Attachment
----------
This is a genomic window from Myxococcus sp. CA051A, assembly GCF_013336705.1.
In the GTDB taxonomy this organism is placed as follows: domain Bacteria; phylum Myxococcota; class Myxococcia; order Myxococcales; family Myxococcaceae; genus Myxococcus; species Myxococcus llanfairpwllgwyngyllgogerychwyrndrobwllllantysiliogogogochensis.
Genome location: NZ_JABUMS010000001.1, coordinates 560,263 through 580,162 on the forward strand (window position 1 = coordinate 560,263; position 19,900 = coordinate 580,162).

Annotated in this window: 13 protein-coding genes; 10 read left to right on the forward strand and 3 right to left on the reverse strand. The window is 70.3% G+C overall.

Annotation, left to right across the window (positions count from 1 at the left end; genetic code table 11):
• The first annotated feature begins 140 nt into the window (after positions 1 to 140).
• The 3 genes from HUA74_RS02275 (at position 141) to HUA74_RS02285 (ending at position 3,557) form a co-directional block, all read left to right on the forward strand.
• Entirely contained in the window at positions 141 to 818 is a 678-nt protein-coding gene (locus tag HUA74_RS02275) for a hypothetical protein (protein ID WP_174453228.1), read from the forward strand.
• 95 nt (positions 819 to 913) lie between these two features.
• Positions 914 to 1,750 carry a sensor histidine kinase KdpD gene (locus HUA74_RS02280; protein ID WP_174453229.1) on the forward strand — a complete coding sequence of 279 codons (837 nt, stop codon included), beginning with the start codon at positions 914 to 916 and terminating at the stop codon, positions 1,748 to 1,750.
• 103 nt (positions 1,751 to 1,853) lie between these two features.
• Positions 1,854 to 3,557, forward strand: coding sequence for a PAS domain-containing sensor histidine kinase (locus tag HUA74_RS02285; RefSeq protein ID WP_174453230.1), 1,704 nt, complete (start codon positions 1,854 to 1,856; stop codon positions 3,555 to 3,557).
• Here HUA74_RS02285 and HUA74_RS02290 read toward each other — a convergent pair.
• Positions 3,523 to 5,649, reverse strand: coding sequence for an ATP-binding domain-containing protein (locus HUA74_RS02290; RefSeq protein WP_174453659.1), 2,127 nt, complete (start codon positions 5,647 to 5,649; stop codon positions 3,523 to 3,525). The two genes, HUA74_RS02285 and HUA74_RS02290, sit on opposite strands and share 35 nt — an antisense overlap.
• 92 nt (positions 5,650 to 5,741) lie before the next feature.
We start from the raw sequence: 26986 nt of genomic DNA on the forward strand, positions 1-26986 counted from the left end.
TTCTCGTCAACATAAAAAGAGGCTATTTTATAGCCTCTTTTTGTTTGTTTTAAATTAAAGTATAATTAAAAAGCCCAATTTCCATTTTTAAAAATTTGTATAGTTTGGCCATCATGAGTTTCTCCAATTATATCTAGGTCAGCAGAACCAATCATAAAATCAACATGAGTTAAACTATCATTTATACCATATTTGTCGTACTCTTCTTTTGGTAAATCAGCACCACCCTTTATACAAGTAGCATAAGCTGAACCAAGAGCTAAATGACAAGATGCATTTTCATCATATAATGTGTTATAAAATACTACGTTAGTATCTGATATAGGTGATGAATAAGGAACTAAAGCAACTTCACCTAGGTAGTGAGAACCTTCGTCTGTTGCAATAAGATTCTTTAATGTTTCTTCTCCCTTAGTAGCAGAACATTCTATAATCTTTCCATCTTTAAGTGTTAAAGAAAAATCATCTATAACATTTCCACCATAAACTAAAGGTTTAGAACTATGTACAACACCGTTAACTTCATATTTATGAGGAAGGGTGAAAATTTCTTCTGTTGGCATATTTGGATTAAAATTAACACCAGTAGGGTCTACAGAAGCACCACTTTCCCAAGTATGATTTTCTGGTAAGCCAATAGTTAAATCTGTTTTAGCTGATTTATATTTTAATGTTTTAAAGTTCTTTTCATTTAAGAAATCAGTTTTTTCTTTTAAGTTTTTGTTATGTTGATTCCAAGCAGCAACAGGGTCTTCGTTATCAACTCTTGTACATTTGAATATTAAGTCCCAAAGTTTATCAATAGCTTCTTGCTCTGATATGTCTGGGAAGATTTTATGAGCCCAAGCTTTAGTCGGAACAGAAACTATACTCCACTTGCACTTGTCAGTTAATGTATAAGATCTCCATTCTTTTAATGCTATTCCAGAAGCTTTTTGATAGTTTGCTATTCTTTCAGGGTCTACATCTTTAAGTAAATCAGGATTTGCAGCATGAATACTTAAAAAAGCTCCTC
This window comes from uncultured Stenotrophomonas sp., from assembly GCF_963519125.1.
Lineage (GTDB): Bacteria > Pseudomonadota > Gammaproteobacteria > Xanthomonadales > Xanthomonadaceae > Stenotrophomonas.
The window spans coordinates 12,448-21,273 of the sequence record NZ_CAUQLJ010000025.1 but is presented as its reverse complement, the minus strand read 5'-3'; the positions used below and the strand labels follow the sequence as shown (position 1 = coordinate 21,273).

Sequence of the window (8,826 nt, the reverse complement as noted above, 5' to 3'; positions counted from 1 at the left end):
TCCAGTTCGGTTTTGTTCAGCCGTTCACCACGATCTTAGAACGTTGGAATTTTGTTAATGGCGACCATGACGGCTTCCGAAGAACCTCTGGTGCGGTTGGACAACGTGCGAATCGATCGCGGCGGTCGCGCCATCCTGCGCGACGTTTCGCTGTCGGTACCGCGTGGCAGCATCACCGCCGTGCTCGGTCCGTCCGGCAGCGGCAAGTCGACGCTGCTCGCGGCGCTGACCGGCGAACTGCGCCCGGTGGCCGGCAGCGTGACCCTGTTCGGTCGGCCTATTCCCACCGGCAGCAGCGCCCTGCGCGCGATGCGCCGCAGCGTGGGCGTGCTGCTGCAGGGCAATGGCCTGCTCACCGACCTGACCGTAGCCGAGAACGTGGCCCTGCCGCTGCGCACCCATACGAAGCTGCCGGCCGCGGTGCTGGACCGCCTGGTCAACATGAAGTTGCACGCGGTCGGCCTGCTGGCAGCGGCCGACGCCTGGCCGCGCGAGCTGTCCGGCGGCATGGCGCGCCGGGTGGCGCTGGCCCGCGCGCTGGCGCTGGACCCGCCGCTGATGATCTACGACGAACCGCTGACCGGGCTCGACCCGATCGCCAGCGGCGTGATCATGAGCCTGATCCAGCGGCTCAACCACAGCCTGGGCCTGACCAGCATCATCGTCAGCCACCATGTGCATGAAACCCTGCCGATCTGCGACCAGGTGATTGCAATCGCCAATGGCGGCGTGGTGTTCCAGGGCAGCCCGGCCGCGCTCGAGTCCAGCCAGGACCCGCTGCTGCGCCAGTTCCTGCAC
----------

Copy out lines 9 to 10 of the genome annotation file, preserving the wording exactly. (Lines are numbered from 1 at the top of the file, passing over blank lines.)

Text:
• 95 nt (positions 819 to 913) lie between these two features.
• Positions 914 to 1,750 carry a sensor histidine kinase KdpD gene (locus HUA74_RS02280; protein ID WP_174453229.1) on the forward strand — a complete coding sequence of 279 codons (837 nt, stop codon included), beginning with the start codon at positions 914 to 916 and terminating at the stop codon, positions 1,748 to 1,750.